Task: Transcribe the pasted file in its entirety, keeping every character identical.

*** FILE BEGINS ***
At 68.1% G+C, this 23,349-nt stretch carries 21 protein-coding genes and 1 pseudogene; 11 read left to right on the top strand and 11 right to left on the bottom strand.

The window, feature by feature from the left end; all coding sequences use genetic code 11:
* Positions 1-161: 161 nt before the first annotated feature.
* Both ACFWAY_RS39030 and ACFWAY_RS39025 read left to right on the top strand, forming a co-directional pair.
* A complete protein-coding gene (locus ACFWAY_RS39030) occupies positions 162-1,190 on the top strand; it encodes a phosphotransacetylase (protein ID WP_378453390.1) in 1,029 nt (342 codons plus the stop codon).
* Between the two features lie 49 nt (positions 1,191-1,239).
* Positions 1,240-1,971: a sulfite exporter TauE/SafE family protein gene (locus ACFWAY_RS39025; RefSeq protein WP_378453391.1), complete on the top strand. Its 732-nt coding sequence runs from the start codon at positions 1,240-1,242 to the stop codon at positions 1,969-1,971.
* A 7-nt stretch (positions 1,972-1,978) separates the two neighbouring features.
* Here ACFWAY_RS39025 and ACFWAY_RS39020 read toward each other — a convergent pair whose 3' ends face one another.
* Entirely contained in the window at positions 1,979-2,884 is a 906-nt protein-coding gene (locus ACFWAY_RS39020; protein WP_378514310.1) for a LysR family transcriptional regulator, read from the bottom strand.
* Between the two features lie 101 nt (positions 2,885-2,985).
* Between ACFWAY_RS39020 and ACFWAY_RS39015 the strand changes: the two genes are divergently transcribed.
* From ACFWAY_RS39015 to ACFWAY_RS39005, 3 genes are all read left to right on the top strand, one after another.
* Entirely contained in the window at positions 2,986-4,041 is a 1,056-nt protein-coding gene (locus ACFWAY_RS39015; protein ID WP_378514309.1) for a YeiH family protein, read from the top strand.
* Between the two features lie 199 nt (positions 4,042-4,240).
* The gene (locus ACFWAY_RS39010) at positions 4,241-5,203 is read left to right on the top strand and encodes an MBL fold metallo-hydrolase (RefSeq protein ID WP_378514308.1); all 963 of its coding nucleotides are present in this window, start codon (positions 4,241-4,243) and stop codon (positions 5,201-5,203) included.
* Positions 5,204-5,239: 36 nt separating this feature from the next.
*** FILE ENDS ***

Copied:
At 68.1% G+C, this 23,349-nt stretch carries 21 protein-coding genes and 1 pseudogene; 11 read left to right on the top strand and 11 right to left on the bottom strand.

The window, feature by feature from the left end; all coding sequences use genetic code 11:
* Positions 1-161: 161 nt before the first annotated feature.
* Both ACFWAY_RS39030 and ACFWAY_RS39025 read left to right on the top strand, forming a co-directional pair.
* A complete protein-coding gene (locus ACFWAY_RS39030) occupies positions 162-1,190 on the top strand; it encodes a phosphotransacetylase (protein ID WP_378453390.1) in 1,029 nt (342 codons plus the stop codon).
* Between the two features lie 49 nt (positions 1,191-1,239).
* Positions 1,240-1,971: a sulfite exporter TauE/SafE family protein gene (locus ACFWAY_RS39025; RefSeq protein WP_378453391.1), complete on the top strand. Its 732-nt coding sequence runs from the start codon at positions 1,240-1,242 to the stop codon at positions 1,969-1,971.
* A 7-nt stretch (positions 1,972-1,978) separates the two neighbouring features.
* Here ACFWAY_RS39025 and ACFWAY_RS39020 read toward each other — a convergent pair whose 3' ends face one another.
* Entirely contained in the window at positions 1,979-2,884 is a 906-nt protein-coding gene (locus ACFWAY_RS39020; protein WP_378514310.1) for a LysR family transcriptional regulator, read from the bottom strand.
* Between the two features lie 101 nt (positions 2,885-2,985).
* Between ACFWAY_RS39020 and ACFWAY_RS39015 the strand changes: the two genes are divergently transcribed.
* From ACFWAY_RS39015 to ACFWAY_RS39005, 3 genes are all read left to right on the top strand, one after another.
* Entirely contained in the window at positions 2,986-4,041 is a 1,056-nt protein-coding gene (locus ACFWAY_RS39015; protein ID WP_378514309.1) for a YeiH family protein, read from the top strand.
* Between the two features lie 199 nt (positions 4,042-4,240).
* The gene (locus ACFWAY_RS39010) at positions 4,241-5,203 is read left to right on the top strand and encodes an MBL fold metallo-hydrolase (RefSeq protein ID WP_378514308.1); all 963 of its coding nucleotides are present in this window, start codon (positions 4,241-4,243) and stop codon (positions 5,201-5,203) included.
* Positions 5,204-5,239: 36 nt separating this feature from the next.